CRTC fines five companies $640,000 for violating telemarketing rules

Ian Hardy

March 10, 2016 3:11pm

The CRTC is back in action protecting Canadians from frustrating telemarketers. Five companies have been fined a total of $643,500 for making unsolicited calls to Canadians with numbers registered on the National Do Not Call List (DNCL).

The companies – three Canadian-based companies and two Indian-based call centres – were masking their identity as being reps from Microsoft, the U.S. Department of Homeland Security, or Government of Canada officials. The business were selling anti-virus software and requesting callers give remote access to their computer to install the malicious software.

The Canadian companies are Thee Future Web Ltd., which was fined $194,000, 8166200 Canada Inc. with a $76,000 fine, and NextGen Webstore, with a levy of $56,000. The India-based call centres were issued a notices of violation and fined to the tune of $317,500.

Manon Bombardier, CRTC Chief Compliance and Enforcement Officer, stated, “when making calls to Canadians, companies must follow the telemarketing rules, regardless of where they are located. As this investigation shows, we are prepared to use all the tools at our disposal to protect Canadians from unwanted telemarketing calls which originate in Canada or abroad.”

  • Ryan

    I feel like I want to work for the CRTC

    • El Capitan Morgan

      Do us a favor, sir! If you ever work for CRTC, please increase the fines of these bastards! I felt that they never learn their lessons.

  • FTR_Part_deux

    I just went to the DNCL page to register my number, but was greeted to a detailed explanation what happens when you provide your number and information to the DNCL database. Essentially, they collect your info and then the “may” disclose what you provided to telemarketers to put you on its DNCL. So by then, the telemarketers actually have your info. Does this make sense? It sounds counter-intuitive to me.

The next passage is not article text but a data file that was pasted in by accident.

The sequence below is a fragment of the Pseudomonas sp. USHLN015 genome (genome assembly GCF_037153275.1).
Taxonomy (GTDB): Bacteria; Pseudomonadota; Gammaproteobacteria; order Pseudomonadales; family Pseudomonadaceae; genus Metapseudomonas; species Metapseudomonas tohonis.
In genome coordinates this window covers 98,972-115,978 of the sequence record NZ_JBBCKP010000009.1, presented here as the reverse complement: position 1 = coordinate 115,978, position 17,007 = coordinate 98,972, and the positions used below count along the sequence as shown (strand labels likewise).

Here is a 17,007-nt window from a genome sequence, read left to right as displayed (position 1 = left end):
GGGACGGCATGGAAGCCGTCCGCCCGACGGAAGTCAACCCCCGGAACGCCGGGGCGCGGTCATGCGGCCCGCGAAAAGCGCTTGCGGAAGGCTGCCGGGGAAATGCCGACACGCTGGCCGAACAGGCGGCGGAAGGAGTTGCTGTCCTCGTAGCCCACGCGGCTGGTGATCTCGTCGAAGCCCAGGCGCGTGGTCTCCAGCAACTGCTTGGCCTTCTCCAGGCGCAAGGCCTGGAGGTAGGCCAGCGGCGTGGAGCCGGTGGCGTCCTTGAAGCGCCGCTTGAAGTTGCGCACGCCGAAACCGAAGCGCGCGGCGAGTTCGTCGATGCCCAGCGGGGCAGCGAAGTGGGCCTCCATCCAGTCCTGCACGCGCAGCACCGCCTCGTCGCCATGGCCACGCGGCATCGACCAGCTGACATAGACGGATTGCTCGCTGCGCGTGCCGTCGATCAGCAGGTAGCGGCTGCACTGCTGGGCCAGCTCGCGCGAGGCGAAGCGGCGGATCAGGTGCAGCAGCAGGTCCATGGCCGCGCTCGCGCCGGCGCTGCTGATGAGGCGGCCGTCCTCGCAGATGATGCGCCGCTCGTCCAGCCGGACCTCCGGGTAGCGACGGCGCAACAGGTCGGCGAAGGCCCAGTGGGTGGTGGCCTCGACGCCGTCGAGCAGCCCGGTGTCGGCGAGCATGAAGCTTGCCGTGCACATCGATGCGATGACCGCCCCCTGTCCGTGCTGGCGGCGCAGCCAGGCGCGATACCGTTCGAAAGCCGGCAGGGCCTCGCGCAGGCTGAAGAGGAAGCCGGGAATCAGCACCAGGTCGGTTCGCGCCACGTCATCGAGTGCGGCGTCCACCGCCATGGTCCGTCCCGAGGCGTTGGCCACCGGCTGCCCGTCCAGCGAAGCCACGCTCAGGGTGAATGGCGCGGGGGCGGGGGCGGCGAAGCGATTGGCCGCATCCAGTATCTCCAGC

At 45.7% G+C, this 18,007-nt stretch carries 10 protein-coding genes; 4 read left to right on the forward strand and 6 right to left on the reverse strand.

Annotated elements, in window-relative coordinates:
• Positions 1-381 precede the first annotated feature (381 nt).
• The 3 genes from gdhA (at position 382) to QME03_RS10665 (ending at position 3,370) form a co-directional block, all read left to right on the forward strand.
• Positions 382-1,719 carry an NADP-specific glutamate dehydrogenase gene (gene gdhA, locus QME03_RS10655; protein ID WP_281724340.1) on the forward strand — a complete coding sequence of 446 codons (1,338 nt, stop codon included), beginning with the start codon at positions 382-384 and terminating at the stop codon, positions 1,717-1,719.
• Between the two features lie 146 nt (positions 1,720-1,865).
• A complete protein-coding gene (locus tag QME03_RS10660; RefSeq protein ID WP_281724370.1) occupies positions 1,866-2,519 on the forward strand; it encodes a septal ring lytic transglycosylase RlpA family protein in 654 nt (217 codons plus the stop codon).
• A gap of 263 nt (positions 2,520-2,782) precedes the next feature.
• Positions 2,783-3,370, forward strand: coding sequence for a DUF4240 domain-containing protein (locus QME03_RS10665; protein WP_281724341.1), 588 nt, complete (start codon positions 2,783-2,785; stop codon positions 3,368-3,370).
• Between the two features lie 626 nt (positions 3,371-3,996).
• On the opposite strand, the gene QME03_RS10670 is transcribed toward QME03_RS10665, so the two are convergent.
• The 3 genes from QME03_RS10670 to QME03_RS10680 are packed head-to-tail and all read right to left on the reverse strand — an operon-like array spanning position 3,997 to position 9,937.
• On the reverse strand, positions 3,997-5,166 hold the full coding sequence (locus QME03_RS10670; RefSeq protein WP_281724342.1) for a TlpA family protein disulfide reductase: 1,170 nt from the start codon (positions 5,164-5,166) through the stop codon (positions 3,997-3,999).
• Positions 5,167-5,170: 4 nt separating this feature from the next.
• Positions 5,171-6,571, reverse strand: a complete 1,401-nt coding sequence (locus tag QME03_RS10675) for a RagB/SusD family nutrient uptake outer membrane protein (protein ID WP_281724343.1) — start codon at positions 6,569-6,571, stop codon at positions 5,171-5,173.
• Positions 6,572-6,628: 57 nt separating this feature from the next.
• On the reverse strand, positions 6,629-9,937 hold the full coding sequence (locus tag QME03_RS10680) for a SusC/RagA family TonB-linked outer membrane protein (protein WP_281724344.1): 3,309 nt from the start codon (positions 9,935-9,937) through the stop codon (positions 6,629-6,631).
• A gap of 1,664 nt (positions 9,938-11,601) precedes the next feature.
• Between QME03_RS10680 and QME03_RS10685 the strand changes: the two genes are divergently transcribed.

From the page:
    In order to register on the National Do Not Call List (DNCL) personal information will be collected, used and disclosed by the National DNCL Operator in order to register, verify and de-register residential, wireless, fax or VoIP telephone number(s) on the National DNCL. The numbers registered by consumers on the National DNCL will be disclosed to telemarketers and clients of telemarketers and other subscribers to the National DNCL to prevent telemarketing calls to those numbers. The numbers may also be disclosed, on a confidential basis, by telemarketers and clients of telemarketers and other subscribers to the National DNCL to another person involved in supplying the subscriber with services to enable compliance with the National DNCL Rules.

    In addition, personal information will be collected, used and disclosed by the National DNCL Operator, the CRTC and/or its Complaints Investigator Delegate in order to investigate complaints regarding violations of the Unsolicited Telecommunications Rules, to administer and enforce these rules, and for audit and quality assurance purposes. Personal information may also be disclosed to Canadian and/or foreign law enforcement agencies for the purpose of administering or enforcing any law or carrying out a lawful investigation.

    • Jesus McDongswoggle